NIH Director’s New Innovator Award

We are thrilled to find out we have been awarded a NIH Director’s New Innovator Award for high-risk, high-reward research in 2021. This award will support our work investigating the host and bacterial determinants underlying disease tolerance to tuberculosis. We congratulate all of the early-career investigators in the New Innovator class of 2021!

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Lab News

Fall Lab Rotations – Jessica Portillo

Time to moonsuit up! Jessica in full PPE ready to go into the BSL3 lab

The Smith lab were excited to host Jessica Portillo as a rotation student this fall. Jessica came into the lab through the MGM graduate training program and as a Duke BioCoRE scholar.

In her Smith Lab rotation, Jessica was fearless in pursuit of learning the tools and approaches we use to answer questions about host-pathogen interactions in tuberculosis. She combined both wet and dry lab expertise by developing bioinformatic pipelines for data visualization and conducting M. tuberculosis infections in Biosafety Level 3 (BSL3) conditions. Her work on “non-tolerant” Collaborative Cross strains of mice uncovered new cytokines and inflammatory pathways driving hyper-inflammation during TB infection. She has created plenty of new ideas for future follow-up! 

Jessica’s long list of rotation accomplishments includes the successful completion of a week-long BSL3 biosafety bootcamp, completion of a coding bootcamp, and submission of a fellowship application. Her dedication to BSL3 work and rigorous safety protocols led to her successful completion of the Duke BSL3 mentored training on her pathway to independence. We look forward to seeing all that Jessica will achieve at Duke!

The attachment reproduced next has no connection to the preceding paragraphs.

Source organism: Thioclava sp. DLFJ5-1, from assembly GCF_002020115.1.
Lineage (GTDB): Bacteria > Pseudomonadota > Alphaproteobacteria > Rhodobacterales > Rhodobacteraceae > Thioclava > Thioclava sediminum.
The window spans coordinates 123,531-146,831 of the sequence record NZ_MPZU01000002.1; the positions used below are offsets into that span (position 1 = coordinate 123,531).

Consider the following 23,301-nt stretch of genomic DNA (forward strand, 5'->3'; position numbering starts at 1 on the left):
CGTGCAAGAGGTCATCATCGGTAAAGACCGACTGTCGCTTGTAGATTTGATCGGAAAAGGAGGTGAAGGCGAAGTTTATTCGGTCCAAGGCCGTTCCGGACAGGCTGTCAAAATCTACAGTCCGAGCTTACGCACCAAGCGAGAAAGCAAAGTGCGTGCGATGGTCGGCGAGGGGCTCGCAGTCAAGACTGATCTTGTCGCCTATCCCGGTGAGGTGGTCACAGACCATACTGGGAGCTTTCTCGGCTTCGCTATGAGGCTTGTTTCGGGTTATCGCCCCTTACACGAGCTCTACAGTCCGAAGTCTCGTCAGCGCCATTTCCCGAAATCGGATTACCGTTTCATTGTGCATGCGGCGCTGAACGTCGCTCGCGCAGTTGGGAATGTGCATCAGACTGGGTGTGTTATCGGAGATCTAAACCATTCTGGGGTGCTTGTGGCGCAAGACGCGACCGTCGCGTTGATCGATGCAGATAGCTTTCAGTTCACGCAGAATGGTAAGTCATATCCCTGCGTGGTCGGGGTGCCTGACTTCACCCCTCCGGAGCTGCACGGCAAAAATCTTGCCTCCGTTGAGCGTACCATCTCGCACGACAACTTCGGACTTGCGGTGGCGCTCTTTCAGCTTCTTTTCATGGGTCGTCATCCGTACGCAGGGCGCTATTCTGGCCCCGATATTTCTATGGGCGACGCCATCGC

Biosafety bootcamp training: a training program to introduce lab members to safe working practices and SOPs. Pictured here are (left to right) Emma Heckenberg, Erika Hughes, Jessica Portillo and Mollie Sweeney. Pictured in (front) is (100kg) test dummy used in emergency drills.
Ladies of Mycobacterium. (left to right) Jessica Portillo, Rachel Meade, Miranda Lumbreras, Aruna Menon, Mollie Sweeney, Anne Yu, Erika Hughes.
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Lab News

Rachel is officially a PhD candidate!

A huge congratulations to Rachel Meade for passing her qualifying exam in July 2021. She is now an officially minted UPGG PhD candidate – CHEERS!!!

Rachel’s prelim document and outstanding presentation focused on her work investigating host-pathogen genetic and immunologic determinants of Mycobacterium tuberculosis susceptibility. A big thanks to the many department trainees who encouraged and provided feedback throughout the process and committee members Dr. David Tobin, Dr. Doug Marchuk, Dr. Craig Lowe and Dr. Dennis Ko. We are looking forward to seeing the next steps in her exciting thesis work!

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Lab News

Rotations in the Time of COVID-19 (Pt. 3)

The Smith Lab concluded a year of excellent rotations by hosting Margaret Gaggioli as a rotation student this spring.

Originally from southeastern Wisconsin, Margaret moved to St. Louis, Missouri in 2015 for her undergraduate education. TB research was not new to her, as she spent 2.5 years in Dr. Christina Stallings’ lab as an undergraduate and post-baccalaureate researcher studying the host myeloid cell response to Mycobacteria tuberculosis infection. During her time at Duke, Margaret is interested in continuing to investigate the pathogenesis of infectious diseases, focusing on host-pathogen interactions.